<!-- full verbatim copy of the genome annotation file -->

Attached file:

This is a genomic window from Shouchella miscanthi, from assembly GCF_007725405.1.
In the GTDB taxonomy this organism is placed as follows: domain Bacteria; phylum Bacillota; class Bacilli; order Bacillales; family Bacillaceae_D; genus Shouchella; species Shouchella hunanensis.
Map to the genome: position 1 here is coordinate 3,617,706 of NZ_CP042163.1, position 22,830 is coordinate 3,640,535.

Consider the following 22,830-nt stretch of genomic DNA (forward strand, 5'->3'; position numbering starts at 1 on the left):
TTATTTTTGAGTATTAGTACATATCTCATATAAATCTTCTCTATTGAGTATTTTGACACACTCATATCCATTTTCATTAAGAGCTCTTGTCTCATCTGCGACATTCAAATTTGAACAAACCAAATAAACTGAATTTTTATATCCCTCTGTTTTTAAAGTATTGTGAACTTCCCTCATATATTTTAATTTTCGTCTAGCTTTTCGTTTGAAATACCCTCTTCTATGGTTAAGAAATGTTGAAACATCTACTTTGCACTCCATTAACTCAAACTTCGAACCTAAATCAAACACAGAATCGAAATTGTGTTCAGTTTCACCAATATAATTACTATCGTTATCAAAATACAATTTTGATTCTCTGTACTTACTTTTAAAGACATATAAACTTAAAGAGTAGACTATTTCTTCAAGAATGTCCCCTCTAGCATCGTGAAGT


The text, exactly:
This is a genomic window from Shouchella miscanthi, from assembly GCF_007725405.1.
In the GTDB taxonomy this organism is placed as follows: domain Bacteria; phylum Bacillota; class Bacilli; order Bacillales; family Bacillaceae_D; genus Shouchella; species Shouchella hunanensis.
Map to the genome: position 1 here is coordinate 3,617,706 of NZ_CP042163.1, position 22,830 is coordinate 3,640,535.

Consider the following 22,830-nt stretch of genomic DNA (forward strand, 5'->3'; position numbering starts at 1 on the left):
TTATTTTTGAGTATTAGTACATATCTCATATAAATCTTCTCTATTGAGTATTTTGACACACTCATATCCATTTTCATTAAGAGCTCTTGTCTCATCTGCGACATTCAAATTTGAACAAACCAAATAAACTGAATTTTTATATCCCTCTGTTTTTAAAGTATTGTGAACTTCCCTCATATATTTTAATTTTCGTCTAGCTTTTCGTTTGAAATACCCTCTTCTATGGTTAAGAAATGTTGAAACATCTACTTTGCACTCCATTAACTCAAACTTCGAACCTAAATCAAACACAGAATCGAAATTGTGTTCAGTTTCACCAATATAATTACTATCGTTATCAAAATACAATTTTGATTCTCTGTACTTACTTTTAAAGACATATAAACTTAAAGAGTAGACTATTTCTTCAAGAATGTCCCCTCTAGCATCGTGAAGT